War Stories

I’ve been absent from this blog awhile for the best of reasons, i.e. I’ve been working. At the time of writing I am in that limbo state Waiting For Notes, a gap in the schedule which all dedicated professional screenwriters use to polish old projects, develop new ones, network with influential executives, or simply kick back and War and Peace in the original Russian. Although admittedly some have been known to spend that time tidying their tip of an office, reading the paperresearching current affairs, or simply writing blog entries.

War Stories is the title of one of my favourite episodes of the TV Scifi epic-that-never-was, Firefly by Joss Whedon.  It is also the industry term for the tales told in the pub about megalomanic producers, clueless executives, egotistical actors, outrageous misfortune and all the thousand ills that a filmmaker’s flesh is heir to.

Personally, until recently I didn’t know they were called ‘war stories’. But a few years ago a famous writer/producer approaching retirement had a go at TV drama commissioners for, as he saw it, preferring new TV drama to conform to cosy and established formulae instead of encouraging writers to produce original, challenging and therefore riskier material.  His remarks seemed to vindicate all the moans of us toiling away at the coalface.  Usually you hear that sort of talk from young, idealistic and struggling writers before they learn to shut up and toe the line; certainly not from distinguished programme makers who can barely get into their offices for TV awards.

Of course this distinguished writer/producer had nothing to lose; he was at the end of his career.  When invited to comment, his younger counterparts muttered something like, ‘We all love hearing war stories, but TV has always been a collaborative medium.’   Which roughly translated as ‘We have a lot of stuff in development with these commissioning editors and we can’t afford to piss them off.’  All the same it was a subtle and effective way to defuse this bomb the senior TV statesman had dropped – dismissing his remarks as the sort of world-weary anecdote pissed-off filmmakers tell over a pint.  We all do that.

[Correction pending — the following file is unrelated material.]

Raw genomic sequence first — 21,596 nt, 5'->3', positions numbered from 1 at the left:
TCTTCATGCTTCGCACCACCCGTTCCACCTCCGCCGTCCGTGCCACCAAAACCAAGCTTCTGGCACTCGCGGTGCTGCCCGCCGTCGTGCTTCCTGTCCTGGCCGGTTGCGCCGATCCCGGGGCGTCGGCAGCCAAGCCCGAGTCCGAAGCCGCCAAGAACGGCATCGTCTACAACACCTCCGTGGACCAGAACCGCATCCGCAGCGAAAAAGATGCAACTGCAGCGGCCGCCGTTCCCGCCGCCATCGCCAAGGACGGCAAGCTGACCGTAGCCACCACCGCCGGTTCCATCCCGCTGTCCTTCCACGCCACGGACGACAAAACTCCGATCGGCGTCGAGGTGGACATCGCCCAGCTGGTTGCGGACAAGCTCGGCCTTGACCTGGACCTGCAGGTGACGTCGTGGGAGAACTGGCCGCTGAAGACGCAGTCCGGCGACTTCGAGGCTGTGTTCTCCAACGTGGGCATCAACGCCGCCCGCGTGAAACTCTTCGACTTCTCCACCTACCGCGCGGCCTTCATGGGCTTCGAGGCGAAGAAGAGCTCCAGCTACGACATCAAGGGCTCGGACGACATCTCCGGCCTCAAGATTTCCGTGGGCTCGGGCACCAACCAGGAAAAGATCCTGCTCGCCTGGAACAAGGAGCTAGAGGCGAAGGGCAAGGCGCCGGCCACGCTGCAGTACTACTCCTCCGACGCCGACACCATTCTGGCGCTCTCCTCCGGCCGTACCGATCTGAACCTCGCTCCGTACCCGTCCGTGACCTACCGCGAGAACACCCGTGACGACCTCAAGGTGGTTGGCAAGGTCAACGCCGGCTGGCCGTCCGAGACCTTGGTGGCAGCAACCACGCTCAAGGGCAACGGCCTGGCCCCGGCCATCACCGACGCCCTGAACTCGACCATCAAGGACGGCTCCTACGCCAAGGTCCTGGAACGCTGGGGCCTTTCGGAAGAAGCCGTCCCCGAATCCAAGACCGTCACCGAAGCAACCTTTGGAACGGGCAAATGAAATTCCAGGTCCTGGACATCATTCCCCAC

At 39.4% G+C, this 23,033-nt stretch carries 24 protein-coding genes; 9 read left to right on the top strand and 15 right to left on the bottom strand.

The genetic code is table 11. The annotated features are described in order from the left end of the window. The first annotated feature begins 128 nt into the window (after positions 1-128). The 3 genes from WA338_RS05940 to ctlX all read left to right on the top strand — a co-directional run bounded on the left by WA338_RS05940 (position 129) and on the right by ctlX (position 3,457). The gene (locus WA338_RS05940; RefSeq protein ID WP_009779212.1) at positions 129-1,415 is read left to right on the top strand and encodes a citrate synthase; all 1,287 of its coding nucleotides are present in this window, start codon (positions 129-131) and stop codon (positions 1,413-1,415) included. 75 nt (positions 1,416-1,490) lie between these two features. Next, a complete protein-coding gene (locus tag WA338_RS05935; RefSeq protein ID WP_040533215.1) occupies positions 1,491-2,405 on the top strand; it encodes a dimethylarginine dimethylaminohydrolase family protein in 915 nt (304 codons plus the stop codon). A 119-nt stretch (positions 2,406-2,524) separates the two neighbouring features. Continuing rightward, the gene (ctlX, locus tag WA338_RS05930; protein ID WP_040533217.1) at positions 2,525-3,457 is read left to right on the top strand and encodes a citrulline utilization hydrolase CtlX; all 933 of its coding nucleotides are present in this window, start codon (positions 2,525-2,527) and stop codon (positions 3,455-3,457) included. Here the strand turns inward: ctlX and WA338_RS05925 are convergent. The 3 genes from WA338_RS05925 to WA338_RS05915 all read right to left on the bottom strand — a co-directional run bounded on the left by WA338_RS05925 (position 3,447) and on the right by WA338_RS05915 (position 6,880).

Why do writers and film-makers tell war stories, and constantly moan about the industry they are in?  Because they – alright, we – can.  We aspire to be storytellers.  Many of us have worked on shoots with perfect weather where the actors turned up sober and on time, remembered their lines and giving thrilling interpretations of the text from which the director did not cut a word.   But who wants to tell stories like that, and who the hell wants to hear them?

There’s a joke in Ireland about the weather – if it’s not raining, that means it’s going to rain.  At any given point most writers are either unemployed or about to be unemployed (self-employed is something of a euphemism.)  While I try not to take pleasure in other writers’ struggles, I have to work hard to enjoy hearing about rivals, or worse still friends, doing Really Well.  We’d all rather hear tales of doom and gloom, of betrayal and treachery, of epic, moving ideas mangled and ineptly shot because it turns out the director wanted to write the script and play all the parts himself. We want to hear about senior commissioning editors solemnly giving notes from which everyone present can instantly tell that they haven’t read the script.  Stories like those reassure us that even the most successful writers and producers still have to put up with infuriating crap and tiptoe around the egos of idiots.

Face it, we’re in showbusiness.  None of us got into TV and movies in order to have an easy and predictable life.  We chose this career because a proper job would very likely have driven us mad.   And sometimes it goes well and the scripts you write come out better than you ever expected, thanks to the talent and hard work and imagination of the producers and the crew and the cast. And sometimes it all goes tits-up.  But then at least you get some wonderful war-stories to tell down the pub.

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